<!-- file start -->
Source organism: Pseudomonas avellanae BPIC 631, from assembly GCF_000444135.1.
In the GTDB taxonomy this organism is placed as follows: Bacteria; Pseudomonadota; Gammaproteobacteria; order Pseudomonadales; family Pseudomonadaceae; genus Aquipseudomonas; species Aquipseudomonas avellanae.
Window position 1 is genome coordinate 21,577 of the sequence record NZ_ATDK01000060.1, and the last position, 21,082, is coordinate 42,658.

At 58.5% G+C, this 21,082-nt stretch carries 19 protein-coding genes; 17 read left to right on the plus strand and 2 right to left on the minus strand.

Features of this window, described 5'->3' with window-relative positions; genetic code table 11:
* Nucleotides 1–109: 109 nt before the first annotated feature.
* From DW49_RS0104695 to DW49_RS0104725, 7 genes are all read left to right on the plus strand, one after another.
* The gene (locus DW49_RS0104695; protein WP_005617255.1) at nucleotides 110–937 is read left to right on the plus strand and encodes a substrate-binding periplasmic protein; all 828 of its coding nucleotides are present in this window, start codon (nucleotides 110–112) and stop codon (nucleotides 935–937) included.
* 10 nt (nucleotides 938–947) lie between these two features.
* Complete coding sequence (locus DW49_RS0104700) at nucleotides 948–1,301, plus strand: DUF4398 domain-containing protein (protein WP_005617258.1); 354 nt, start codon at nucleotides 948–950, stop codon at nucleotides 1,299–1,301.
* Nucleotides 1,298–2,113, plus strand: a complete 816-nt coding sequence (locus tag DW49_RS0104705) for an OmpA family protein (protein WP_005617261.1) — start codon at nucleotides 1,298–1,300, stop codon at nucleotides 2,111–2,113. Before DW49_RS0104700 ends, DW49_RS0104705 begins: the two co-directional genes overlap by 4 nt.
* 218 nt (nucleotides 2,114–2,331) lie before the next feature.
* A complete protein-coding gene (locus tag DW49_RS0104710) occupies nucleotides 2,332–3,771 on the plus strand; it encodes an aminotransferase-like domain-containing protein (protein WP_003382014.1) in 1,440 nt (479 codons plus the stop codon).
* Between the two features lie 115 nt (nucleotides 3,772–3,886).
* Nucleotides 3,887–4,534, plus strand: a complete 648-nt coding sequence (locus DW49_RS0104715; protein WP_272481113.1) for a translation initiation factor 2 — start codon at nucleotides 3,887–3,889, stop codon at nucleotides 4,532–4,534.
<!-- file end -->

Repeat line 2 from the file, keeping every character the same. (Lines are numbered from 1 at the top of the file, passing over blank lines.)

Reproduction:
In the GTDB taxonomy this organism is placed as follows: Bacteria; Pseudomonadota; Gammaproteobacteria; order Pseudomonadales; family Pseudomonadaceae; genus Aquipseudomonas; species Aquipseudomonas avellanae.